Finland’s defense ministry said Wednesday the country had issued the first commercial export license for military material to Turkey since 2019 — a key demand for Ankara to approve Helsinki’s NATO bid.
Riikka Pitkanen, special adviser at the ministry, told AFP that the export license granted concerned steel that would be used for armor.
Finland had suspended new licenses for military exports to Turkey in October 2019 due to Turkey’s military operation in Syria.
“Since October 2019, no commercial export licences have been issued to Turkey,” Pitkanen said.
The resumption of military exports was one of the conditions set by Ankara to give the green light for the Finnish and Swedish NATO bids, which are currently stalled.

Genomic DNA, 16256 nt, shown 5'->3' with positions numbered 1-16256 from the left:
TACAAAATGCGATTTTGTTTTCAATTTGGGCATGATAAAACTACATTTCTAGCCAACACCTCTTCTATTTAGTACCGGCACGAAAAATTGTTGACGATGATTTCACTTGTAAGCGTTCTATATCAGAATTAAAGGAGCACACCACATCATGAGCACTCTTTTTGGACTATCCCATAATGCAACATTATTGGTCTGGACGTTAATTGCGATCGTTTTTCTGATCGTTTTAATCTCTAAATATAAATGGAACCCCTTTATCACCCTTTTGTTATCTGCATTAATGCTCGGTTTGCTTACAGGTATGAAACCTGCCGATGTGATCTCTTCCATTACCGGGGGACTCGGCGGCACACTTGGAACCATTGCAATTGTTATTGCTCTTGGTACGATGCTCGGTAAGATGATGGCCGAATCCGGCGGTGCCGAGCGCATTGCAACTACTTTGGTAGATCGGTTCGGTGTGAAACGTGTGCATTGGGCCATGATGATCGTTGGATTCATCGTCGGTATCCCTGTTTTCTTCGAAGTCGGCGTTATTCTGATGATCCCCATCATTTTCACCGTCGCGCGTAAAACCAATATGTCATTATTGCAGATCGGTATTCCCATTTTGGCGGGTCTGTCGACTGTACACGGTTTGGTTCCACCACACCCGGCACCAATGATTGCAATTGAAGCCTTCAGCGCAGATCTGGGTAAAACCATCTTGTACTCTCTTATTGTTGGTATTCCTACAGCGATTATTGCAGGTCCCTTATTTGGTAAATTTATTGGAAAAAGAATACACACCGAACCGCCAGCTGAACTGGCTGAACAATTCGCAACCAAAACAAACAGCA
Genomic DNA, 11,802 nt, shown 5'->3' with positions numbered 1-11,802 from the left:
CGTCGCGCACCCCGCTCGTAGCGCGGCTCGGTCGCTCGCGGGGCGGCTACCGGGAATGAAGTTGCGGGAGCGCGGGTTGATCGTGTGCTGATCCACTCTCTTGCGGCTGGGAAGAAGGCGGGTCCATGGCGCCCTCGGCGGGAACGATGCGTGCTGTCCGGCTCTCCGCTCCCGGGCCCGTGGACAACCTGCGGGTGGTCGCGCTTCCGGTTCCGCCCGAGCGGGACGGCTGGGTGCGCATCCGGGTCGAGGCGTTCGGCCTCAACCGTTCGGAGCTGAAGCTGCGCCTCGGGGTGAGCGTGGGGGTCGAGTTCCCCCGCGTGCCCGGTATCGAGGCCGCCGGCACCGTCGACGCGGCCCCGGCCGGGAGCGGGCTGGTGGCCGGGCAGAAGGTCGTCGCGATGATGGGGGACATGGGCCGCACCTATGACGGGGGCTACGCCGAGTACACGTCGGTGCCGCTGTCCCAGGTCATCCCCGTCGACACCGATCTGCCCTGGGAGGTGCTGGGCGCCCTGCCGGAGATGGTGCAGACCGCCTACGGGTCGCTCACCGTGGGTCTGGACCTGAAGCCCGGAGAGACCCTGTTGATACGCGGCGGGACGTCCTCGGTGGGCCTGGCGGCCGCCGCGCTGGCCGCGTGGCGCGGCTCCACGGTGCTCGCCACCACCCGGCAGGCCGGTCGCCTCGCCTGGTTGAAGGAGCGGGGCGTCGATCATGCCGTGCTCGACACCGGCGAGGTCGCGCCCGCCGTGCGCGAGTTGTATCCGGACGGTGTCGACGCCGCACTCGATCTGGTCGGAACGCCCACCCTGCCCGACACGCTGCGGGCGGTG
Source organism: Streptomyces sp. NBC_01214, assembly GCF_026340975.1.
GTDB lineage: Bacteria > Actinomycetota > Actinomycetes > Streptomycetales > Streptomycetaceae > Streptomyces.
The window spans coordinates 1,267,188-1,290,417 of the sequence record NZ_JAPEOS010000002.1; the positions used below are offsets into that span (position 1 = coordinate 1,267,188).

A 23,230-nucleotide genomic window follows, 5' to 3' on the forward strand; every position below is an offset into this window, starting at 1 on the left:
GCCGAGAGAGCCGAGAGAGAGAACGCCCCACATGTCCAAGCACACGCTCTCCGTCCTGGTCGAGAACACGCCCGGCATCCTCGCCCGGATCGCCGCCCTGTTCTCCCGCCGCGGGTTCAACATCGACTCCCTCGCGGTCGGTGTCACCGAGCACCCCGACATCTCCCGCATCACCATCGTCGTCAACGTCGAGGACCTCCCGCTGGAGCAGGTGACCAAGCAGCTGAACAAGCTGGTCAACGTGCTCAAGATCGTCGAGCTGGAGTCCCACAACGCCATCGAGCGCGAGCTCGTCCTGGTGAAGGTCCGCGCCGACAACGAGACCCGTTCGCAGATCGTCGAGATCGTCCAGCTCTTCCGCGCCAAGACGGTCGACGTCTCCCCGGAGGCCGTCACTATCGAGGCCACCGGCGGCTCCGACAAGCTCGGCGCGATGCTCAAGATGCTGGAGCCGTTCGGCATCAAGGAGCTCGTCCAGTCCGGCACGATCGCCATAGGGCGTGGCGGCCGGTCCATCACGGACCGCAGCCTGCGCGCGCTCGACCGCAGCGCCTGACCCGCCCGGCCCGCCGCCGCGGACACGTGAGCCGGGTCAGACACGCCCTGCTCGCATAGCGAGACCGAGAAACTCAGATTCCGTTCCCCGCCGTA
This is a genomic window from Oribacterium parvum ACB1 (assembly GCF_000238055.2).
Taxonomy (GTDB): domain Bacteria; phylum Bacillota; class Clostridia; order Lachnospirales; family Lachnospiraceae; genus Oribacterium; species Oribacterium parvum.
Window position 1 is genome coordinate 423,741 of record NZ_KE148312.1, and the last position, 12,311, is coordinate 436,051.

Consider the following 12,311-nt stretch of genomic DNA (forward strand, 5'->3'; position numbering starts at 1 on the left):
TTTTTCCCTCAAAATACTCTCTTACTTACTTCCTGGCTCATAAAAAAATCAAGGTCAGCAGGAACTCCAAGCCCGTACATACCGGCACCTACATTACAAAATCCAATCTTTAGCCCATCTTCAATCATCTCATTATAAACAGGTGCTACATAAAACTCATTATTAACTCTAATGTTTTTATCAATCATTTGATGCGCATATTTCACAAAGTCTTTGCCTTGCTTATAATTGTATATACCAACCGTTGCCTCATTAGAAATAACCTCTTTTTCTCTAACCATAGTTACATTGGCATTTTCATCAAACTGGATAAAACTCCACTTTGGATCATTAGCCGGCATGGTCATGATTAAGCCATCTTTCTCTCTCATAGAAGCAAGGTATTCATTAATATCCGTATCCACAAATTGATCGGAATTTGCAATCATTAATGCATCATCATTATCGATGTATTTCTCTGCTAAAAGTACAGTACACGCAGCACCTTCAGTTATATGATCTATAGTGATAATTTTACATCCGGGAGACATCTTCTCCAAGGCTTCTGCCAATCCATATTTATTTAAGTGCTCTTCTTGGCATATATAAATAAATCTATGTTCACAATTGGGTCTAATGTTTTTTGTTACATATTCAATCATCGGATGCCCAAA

In late September, Swedish authorities lifted a ban on military exports to Turkey.
The announcement comes after Ankara on Tuesday postponed NATO accession talks with Sweden and Finland, as Turkish President Recep Tayyip Erdogan condemned Stockholm for allowing protests that included the burning of the Koran outside Turkey’s Swedish embassy.
The Finnish defense minister’s decision was immediately criticized by one of the parties in Prime Minister Sanna Marin‘s coalition government.
“The Left Alliance does not support the export of defence materiel to countries at war or violating human rights. We believe that Finland should not grant an export licence for protective steel to Turkey,” party leader Li Andersson wrote on Twitter.